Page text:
The Prescotian Webzine


Charles Middlehurst by Geoffrey Dixon

Old Boys and former staff will be saddened to hear of the death of Charles Middlehurst He was a pupil of the school during the late twenties. I remember him in the English group in the sixth form, a sturdy self-contained boy - certainly no extrovert. He contributed to school life in many ways. He was a fine footballer and a successful athlete - his record for the 220yards stood for many years after he had left. I remember with pleasure his performance of Sir Anthony Absolute in 'The Rivals', our first play. He proceeded to Sheffield University where he read English and was awarded a Master's degree. He entered the teaching profession and saw service in several Lancashire schools.

During his war service he met and married his Welsh-speaking wife, Netta. When a vacancy occurred the school was pleased to appoint him to assist in the English department. Charles loved to tell the story, and he had many stortes, stemming from his wife's fluent Welsh. Having heard the rather personal remarks of garage attendants in Welsh, she would make suitable reply in the same language. It was sad she fell victim to spinal trouble, caused initially by a simple fall. Continuous medical treatment seemed to aggravate her condition and she spent the rest of her life in a wheelchair, Netta was a vivacious character, an ideal foil to the more sober Charles, his devotion to her welfare throughout her illness was exemplary.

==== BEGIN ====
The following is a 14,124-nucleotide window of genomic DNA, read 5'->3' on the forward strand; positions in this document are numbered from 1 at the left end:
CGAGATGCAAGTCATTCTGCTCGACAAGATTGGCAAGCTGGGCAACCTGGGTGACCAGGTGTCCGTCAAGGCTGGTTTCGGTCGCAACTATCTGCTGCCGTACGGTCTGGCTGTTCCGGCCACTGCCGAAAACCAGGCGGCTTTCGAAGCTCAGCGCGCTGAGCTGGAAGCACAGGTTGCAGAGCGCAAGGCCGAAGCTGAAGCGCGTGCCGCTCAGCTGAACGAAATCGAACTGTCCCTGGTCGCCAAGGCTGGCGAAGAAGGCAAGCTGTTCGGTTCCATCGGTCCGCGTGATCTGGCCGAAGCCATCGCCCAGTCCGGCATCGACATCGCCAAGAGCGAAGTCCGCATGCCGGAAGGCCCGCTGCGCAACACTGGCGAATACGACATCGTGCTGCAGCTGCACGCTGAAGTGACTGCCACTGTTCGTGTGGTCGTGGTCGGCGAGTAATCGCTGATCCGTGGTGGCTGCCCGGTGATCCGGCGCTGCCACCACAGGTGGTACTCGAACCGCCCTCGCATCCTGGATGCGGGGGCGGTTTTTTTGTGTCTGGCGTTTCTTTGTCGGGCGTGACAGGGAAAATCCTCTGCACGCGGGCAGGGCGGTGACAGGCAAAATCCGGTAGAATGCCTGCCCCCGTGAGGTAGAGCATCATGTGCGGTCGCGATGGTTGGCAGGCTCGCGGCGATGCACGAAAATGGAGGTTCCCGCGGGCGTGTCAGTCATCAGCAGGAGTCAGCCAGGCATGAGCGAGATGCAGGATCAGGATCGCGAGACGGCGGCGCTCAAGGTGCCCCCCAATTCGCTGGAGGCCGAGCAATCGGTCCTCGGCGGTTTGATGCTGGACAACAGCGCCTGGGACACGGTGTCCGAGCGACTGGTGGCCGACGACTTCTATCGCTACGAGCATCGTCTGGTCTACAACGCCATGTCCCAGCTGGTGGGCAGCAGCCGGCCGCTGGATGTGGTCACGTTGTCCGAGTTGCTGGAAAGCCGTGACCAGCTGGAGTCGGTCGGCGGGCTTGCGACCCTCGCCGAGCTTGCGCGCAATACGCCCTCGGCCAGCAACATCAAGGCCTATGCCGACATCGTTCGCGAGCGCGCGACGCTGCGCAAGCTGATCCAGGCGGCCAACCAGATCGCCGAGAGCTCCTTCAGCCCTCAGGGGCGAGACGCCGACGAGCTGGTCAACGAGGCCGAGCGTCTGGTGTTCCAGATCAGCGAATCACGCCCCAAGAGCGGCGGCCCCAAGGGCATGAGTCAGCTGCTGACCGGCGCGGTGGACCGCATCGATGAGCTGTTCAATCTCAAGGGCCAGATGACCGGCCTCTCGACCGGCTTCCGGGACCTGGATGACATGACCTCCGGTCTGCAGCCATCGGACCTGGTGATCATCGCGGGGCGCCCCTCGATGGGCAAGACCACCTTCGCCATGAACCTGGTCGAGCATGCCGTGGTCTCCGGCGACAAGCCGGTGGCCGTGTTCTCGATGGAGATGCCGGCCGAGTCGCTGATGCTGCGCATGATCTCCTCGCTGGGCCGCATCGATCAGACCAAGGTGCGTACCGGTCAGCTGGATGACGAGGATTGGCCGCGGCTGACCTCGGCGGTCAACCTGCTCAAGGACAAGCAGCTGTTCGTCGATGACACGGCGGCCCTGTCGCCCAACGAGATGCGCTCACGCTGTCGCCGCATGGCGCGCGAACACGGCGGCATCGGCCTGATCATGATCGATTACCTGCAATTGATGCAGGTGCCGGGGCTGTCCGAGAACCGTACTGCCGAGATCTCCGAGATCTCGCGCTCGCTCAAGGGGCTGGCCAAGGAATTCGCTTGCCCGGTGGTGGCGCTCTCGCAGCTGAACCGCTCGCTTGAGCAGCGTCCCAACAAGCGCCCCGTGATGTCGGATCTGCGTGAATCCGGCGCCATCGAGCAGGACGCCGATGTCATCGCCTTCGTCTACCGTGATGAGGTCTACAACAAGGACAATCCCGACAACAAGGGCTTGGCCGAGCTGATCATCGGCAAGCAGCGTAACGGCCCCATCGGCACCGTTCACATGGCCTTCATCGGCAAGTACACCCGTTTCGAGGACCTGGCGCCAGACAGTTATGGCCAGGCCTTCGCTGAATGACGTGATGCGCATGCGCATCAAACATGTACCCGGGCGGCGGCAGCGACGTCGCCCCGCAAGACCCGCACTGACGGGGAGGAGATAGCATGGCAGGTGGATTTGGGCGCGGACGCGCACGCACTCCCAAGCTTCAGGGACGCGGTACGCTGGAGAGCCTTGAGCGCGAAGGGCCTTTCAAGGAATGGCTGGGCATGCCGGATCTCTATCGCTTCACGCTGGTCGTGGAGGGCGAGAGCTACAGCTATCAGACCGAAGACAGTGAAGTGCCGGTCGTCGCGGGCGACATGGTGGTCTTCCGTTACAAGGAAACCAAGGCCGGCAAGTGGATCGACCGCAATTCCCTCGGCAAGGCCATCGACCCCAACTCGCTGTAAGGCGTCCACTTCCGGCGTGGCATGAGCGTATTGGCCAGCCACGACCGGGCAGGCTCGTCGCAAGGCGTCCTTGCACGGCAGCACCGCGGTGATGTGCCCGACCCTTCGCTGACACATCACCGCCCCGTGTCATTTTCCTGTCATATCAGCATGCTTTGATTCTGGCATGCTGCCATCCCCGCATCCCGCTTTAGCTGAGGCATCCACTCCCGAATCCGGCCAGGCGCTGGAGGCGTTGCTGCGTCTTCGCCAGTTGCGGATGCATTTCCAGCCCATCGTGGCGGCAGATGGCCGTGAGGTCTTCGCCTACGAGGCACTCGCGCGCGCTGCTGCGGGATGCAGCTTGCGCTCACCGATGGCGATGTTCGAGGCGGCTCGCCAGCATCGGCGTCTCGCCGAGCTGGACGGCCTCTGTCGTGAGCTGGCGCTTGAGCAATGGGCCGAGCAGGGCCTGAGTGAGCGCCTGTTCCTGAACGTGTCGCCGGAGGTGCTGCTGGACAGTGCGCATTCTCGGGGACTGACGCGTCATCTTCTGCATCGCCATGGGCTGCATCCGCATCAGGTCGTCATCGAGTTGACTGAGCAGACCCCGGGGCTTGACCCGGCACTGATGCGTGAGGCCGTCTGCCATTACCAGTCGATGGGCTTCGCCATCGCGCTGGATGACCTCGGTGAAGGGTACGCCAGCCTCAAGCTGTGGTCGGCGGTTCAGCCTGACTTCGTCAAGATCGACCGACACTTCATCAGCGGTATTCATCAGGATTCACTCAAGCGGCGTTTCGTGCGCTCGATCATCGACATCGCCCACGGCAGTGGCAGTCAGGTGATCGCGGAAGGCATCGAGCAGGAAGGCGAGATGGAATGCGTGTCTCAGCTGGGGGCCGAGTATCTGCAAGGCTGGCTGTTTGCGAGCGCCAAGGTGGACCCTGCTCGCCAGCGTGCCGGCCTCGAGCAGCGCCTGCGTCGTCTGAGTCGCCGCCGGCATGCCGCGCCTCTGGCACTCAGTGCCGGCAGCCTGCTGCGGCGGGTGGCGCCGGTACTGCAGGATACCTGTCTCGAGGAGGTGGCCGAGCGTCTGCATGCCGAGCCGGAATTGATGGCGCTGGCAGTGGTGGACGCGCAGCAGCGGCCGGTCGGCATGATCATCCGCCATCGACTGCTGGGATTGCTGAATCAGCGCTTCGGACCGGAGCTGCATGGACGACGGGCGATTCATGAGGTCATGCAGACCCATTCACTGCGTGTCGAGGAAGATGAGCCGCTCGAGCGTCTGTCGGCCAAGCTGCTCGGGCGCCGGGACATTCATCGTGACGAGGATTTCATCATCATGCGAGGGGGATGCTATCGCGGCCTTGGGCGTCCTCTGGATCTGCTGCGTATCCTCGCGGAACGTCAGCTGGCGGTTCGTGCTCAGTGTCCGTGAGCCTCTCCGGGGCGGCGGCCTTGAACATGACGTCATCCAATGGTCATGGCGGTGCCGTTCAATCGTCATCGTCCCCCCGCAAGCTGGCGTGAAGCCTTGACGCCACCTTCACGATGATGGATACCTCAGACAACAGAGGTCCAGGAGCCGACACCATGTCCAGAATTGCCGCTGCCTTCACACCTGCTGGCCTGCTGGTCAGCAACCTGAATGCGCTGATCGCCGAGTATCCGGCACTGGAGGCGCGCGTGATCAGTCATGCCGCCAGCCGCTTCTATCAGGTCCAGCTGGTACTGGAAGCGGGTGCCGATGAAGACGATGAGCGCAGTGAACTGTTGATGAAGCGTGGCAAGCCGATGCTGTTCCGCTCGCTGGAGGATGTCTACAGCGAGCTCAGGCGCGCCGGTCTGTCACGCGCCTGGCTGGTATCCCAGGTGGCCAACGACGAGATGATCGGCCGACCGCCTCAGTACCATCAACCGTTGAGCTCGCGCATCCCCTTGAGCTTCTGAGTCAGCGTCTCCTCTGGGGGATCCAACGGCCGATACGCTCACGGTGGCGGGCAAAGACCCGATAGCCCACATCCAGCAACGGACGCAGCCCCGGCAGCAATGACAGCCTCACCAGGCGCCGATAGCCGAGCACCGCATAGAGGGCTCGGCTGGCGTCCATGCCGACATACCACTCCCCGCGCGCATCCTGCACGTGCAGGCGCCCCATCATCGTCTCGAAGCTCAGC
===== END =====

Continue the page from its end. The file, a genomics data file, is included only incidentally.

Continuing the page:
The football team was very successful under his leadership, winning the Secondary Schools Shield in 1944 Charles continued to render valuable service to the English department, the dramatic society and the general hilarity of the staffroom. His comments upon the idiosyncracies of his pupils (and of his colleagues) were devastating: No staff meeting was complete without some wry judgment from Charles. I have heard many tributes from former pupils to his high standards, his fairness (nobody escaped), his firmness and, above all, to his mordant wit. It was the outrageous beliefs of apparently normal people which continued to amaze him - the Flat Earth Society was a frequent butt of his scorn. He appeared to be the embodiment of common sense

However this does not truly represent the whole Charles Middhrtturst Over the years I caime to value his advice on both personal and professional matters. Charles had feelings though they were well under control. A few years ago he met again the lady to whom he had been engaged in his student days. As he put it, lightning did strike twice in the same place and they planned to marry. Charles's friends are grateful to Gladys McBeath for providing him with some happiness at the end.

Our sympathy goes out to her on waht is virtually a second widowhood.

Charles Middlehurst had many of the qualities which go to the making of a good schootmaster. I can think of no higher praise.

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